Upside Dictates the 2017 MLB Draft

What do Mike Trout, Jacob deGrom, and Matt Carpenter have in common? At first glance, they are each dissimilar players with varying skill sets but all changed the direction of their franchises after their selections in the MLB Draft. On Monday, the 53rd annual First-Year Player Draft took place at the MLB Network studios in Secaucus, NJ with clubs seeking a similar result from a potential franchise cornerstone.

In the weeks leading up to the draft, Hunter Greene out of Notre Dame High School was one of the most intriguing names on the board, starring as both a pitcher and a shortstop. Greene’s ascension led some to surmise that the Minnesota Twins would select him with the first overall pick, but the organization opted for Royce Lewis, a SS from Serra Catholic High School. Lewis batted .388/.569/.662 with four home runs as a senior and was a 2017 Rawlings Perfect Game First Team All-American.

“We considered a lot of guys, but Royce is one of the elite athletes with his makeup and intangible packages available in any draft,” Twins VP Mike Radcliff said. “We see him as an impact player on both sides of the ball and has the unique ability to impact the clubhouse.”

Greene didn’t stay on the board for long and became the second overall pick with the Cincinnati Reds, who targeted him over college pitchers Brendan McKay and Kyle Wright. In 121.1 career innings at Notre Dame HS, Greene posted a 1.62 ERA and struck out hitters at a 30 percent clip. He also served as a member of USA Baseball’s U18 team.

“After my sophomore year, my numbers increased and a couple of scouts started coming to my games and I started to look at the draft as a realistic possibility,” Greene said. “I have a great circle and a support system that has helped me through the process.”

Youth and potential took precedence over experienced products with three consecutive high school players selected to open the draft and four coming off the board within the first six picks The unexpected trends at the top of draft resulted in a bevy of college talent available later in the first round.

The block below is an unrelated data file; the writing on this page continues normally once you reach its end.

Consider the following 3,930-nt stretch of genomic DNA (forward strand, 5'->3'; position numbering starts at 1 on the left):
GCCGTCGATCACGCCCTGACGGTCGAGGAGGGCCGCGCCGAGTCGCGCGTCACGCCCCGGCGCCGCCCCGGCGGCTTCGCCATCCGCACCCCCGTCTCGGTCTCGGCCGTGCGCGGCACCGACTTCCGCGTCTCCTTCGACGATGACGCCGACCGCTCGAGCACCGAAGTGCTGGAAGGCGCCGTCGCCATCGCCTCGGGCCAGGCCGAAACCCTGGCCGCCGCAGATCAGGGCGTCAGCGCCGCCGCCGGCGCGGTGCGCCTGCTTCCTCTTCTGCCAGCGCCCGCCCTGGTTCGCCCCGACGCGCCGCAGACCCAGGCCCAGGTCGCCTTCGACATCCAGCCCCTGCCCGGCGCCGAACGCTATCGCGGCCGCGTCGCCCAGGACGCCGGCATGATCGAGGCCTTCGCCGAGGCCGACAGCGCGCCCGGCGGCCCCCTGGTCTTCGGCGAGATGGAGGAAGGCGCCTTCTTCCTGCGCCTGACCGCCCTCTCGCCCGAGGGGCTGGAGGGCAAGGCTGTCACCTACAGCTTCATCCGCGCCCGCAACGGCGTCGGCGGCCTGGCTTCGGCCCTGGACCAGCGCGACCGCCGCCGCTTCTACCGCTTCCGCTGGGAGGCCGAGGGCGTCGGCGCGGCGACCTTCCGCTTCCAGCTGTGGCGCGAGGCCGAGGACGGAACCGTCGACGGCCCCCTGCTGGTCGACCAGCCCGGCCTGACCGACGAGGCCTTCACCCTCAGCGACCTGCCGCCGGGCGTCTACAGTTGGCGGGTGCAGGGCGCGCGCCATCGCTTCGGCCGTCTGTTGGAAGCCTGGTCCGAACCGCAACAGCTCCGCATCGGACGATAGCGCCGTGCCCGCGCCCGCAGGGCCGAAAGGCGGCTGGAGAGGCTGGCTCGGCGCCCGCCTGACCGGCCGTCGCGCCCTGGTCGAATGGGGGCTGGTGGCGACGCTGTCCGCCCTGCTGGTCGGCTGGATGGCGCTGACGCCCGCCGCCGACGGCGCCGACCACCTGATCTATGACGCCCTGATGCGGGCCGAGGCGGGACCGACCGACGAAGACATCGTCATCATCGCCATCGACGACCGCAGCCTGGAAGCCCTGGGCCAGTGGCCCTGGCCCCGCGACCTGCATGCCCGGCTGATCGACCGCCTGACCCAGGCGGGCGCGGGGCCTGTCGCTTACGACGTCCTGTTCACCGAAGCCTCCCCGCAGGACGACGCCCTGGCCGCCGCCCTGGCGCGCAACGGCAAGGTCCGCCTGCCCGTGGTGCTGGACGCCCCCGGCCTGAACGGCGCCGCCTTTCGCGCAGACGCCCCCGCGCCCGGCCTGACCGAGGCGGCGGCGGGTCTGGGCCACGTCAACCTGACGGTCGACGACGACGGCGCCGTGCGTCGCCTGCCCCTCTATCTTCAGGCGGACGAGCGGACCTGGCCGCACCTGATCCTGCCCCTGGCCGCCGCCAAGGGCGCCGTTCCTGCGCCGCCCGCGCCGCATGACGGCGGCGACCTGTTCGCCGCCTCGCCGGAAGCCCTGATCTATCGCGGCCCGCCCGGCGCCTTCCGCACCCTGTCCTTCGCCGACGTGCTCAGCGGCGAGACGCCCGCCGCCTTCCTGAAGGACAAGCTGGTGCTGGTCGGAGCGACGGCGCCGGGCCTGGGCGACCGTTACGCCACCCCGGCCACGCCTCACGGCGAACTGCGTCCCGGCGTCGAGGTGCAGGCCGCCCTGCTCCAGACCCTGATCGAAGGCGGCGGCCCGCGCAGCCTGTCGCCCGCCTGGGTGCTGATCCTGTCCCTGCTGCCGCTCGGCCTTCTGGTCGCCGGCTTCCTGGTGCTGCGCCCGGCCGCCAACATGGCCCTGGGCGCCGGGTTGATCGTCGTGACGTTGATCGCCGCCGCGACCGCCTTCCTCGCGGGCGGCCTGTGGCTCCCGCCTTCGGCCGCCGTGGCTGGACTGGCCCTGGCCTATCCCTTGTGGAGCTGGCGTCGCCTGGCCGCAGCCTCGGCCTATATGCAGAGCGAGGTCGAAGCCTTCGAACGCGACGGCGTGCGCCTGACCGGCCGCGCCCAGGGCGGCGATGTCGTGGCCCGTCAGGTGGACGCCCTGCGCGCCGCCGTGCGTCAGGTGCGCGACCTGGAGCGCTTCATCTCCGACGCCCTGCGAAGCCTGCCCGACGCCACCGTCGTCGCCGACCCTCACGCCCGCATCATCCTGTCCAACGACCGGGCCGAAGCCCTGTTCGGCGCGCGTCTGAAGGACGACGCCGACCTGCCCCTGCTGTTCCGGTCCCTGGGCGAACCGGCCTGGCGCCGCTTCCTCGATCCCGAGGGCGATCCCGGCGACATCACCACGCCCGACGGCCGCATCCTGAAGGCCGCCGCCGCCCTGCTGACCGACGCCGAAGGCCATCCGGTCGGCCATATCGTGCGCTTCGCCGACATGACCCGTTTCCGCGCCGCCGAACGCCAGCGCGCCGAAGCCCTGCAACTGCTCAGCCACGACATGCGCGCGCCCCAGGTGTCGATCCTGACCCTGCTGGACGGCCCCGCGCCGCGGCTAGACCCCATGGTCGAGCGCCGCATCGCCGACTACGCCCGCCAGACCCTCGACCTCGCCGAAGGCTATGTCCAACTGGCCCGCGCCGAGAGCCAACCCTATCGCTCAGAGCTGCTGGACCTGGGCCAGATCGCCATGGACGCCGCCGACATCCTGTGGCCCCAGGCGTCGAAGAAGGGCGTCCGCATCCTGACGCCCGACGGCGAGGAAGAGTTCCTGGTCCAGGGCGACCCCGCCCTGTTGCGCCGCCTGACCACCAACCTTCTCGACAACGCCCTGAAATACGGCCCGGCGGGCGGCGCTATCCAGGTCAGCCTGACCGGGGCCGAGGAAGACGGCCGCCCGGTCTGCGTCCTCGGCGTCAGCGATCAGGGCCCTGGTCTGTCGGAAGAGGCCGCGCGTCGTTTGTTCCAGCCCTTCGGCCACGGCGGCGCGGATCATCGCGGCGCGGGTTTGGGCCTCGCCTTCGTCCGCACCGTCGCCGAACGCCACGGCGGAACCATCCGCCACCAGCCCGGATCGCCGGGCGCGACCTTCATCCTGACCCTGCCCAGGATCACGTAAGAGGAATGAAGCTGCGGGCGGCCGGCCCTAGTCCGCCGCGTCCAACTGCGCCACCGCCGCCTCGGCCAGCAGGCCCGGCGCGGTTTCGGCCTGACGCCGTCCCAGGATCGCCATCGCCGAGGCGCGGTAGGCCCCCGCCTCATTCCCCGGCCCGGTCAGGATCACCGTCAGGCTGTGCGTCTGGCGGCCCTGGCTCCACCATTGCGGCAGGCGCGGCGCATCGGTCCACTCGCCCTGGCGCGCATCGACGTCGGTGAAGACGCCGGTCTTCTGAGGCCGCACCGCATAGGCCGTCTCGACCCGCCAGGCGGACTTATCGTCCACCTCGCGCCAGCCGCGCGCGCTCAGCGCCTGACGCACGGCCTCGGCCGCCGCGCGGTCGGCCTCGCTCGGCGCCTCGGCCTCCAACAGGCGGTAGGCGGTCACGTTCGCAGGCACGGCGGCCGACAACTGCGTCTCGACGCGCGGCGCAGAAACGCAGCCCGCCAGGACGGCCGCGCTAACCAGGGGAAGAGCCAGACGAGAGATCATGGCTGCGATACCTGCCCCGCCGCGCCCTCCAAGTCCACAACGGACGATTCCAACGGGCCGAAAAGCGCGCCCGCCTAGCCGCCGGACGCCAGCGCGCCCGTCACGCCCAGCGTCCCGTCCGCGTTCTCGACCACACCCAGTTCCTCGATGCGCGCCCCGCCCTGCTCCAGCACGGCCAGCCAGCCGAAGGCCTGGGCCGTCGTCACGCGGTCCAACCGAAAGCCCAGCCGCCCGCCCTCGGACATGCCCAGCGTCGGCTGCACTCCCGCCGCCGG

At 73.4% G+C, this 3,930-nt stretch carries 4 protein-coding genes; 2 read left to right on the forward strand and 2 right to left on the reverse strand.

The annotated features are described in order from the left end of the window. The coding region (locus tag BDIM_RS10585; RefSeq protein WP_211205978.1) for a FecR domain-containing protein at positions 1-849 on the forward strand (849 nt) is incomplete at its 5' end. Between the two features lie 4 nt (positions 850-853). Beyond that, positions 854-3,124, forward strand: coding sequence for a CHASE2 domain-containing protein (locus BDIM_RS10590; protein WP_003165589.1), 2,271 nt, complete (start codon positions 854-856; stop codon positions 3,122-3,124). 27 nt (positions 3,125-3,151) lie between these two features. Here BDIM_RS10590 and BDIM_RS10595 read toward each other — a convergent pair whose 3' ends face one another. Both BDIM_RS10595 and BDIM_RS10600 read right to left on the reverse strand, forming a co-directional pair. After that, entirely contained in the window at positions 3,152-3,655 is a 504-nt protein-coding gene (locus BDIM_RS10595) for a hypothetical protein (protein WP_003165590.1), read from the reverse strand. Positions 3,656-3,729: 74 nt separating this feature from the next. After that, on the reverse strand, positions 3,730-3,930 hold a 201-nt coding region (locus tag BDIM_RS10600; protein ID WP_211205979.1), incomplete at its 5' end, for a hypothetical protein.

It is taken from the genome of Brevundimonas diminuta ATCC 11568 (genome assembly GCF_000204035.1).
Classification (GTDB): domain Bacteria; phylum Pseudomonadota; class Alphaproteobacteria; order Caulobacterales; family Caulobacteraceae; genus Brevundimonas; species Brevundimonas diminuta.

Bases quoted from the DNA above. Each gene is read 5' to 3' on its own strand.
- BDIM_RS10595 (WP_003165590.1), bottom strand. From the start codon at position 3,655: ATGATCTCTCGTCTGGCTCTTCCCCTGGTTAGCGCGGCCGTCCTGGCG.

After taking HS outfielder Blake Rutherford a year ago, the Yankees opted for proven product with the selection of South Carolina right-hander Clarke Schmidt. Despite posting a 4-1 record with a 1.34 ERA as a junior, the pick comes with uncertainty after he underwent Tommy John Surgery in May, but the Yankees are fond of his upside.

With the 20th selection, the Mets opted for David Peterson, a left-handed pitcher out of Oregon. Unlike most Mets’ starting pitchers, Peterson relies less on velocity, but more on the command of his pitches. This spring, Peterson went 10-2 with a 1.99 ERA in 12 starts and walked just eight batters in 81.1 innings as a junior.

Other notable first round picks include outfielder Austin Beck out of North Davidson High School, (Athletics, 6th overall), North Carolina RHP J.B. Bukauskas, (Astros, 15th overall), and RHP Alex Faedo out of Florida (Tigers, 18th overall.) In the second round, the Yankees added right-handed pitcher Matt Sauer out of Ernest Righetti High School with the 54th overall pick, while the Mets took American Heritage third baseman Mark Vientos with the 59th pick.

Major League teams have until July 15 to agree to terms with their draft picks. The 2017 MLB Draft continues on Tuesday with rounds 3-10 and concludes on Wednesday with rounds 11-40. For a complete list of every selection, click on the draft tracker at this link.

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